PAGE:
Monday, August 20, 2018

Words as a Barometer of Your Nursing Career

At no matter what point you find yourself in your nursing career, the words you use are powerful. How you talk to your patients and colleagues says a lot about you, and how you talk about your career, your work, and your life says even more. And we also need to consider how you talk to yourself. Are you choosing words that are empowering, positive, and indicative of your passion, expertise, and professionalism? Or are you stuck in a negative and defeatist loop?

We all have bad days, and we also need to be careful when we're at risk of falling into negative language traps that paint us into corners filled with bad feelings, resentment, and negativity -- all of which can contribute to burnout and compassion fatigue.

What words do you choose when it comes to your nursing career and your work as a healthcare professional? Even if things are bad, can you reframe your experience and find ways to see it in a different light?

passion led us here
Photo by Ian Schneider on Unsplash

Bad Stuff Happens

Let's face it -- there's always bad stuff that can happen in healthcare. Patients die, colleagues freak out and break down, and the shit gets slung in all manner of ways. However, those bad times are the moments when it's most crucial to keep perspective and not lose sight of the bigger picture.

When things are going south, we must try to remember that it's not always this way, and we can turn it around. We can also remember that even the worst shifts will eventually end (like how all bleeding eventually stops).

Having said that, being in the thick of it is never a picnic, and sometimes we just need to moan and complain. Engaging in time-limited bitching sessions is usually fine, especially when we maintain awareness that it's just that: a short-lived session of complaining that will come to a natural end. The negative stuff doesn't usually happen all the time, so we can have a person practice that keeps our complaints from being aired 24/7.

Break the Patterns 

When things are wild and wooly at work, it's a true skill to be able to distinguish what's an anomaly or one-time event from an ongoing pattern.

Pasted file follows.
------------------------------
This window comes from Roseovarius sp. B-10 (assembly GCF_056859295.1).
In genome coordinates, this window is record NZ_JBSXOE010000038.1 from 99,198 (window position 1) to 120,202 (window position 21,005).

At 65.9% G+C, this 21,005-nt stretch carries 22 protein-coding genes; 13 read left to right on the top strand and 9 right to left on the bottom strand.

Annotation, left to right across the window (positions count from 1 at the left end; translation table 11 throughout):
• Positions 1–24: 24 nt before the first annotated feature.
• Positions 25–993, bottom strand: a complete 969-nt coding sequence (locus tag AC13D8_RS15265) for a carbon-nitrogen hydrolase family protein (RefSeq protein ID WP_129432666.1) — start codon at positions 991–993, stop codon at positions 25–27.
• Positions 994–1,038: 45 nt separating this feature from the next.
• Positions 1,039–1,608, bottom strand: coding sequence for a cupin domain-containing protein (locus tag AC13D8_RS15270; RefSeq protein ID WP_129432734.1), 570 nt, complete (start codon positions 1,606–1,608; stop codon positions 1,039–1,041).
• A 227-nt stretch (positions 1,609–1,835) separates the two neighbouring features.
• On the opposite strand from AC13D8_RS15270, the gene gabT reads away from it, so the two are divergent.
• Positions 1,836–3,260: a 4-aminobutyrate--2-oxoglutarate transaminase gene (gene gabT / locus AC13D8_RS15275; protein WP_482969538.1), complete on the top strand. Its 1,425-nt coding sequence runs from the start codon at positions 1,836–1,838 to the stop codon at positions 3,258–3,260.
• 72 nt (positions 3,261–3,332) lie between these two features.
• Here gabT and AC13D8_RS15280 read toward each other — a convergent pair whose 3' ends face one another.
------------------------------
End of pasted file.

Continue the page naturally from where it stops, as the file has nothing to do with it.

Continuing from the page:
Are there just too many people on your unit who want to do nothing but drag everyone down with their negativity? Are their bullies who make everyone's lives hell by dint of their unkind words and actions?

If you have a bad day every week or two but the rest isn't so terrible, be sure to recognize and verbalize that reality. Instead of saying or thinking, "Man, work was awful today; I hate my job," you could say or think, "Man, what a rough day -- but most of my workdays aren't that bad. I bet tomorrow will be better."

Catching your proclivity to complain and dismiss out of hand anything good that's recently happened may be a sign that you're burned out and need a break. If you can't see any clear sky amidst the storm clouds of your nursing career, consider whether it's you or it's actually your work environment or colleagues at the heart of the matter.

If the feces is hitting the fan every day and your workplace feels truly out of control, this may be a pattern you don't have the power to change. If you find that there's truly nothing but negative things to say about your work, you either need an attitudinal adjustment or a new job. Complaining once in a while is fine in order to blow off steam, but a pattern of complaining belies something else that's going on and needing to be addressed -- and that can sometimes mean getting the heck out of there.

Words Matter

Using the term "just" to describe anything about your nursing career is a total no-no in my book. "I'm just a nurse" doesn't fly with me -- what are you trying to say when you stick the word "just" into that sentence?

When you say you're "just a nurse", you're automatically diminishing your importance and your impact as a healthcare professional. I've even heard someone say, "Well, I'm just a circulating nurse in the OR." Excuse me? A circulating nurse in the OR? That's a fantastic accomplishment and position to hold! Does a doctor ever say, "I'm just a doctor" or "I'm just a surgeon"?

Saying that you're "just" a nurse gives us a clue that you may be hiding behind being a nurse. This can mean that you're abdicating responsibility because other members of the team are more educated or have more initials after their name than you do. This can also be seen as a cop-out wherein you consciously choose to remain in the shadows. Nurses have historically spent plenty of time in the shadow of physicians over the centuries -- why perpetuate that dynamic now with your choice of vocabulary?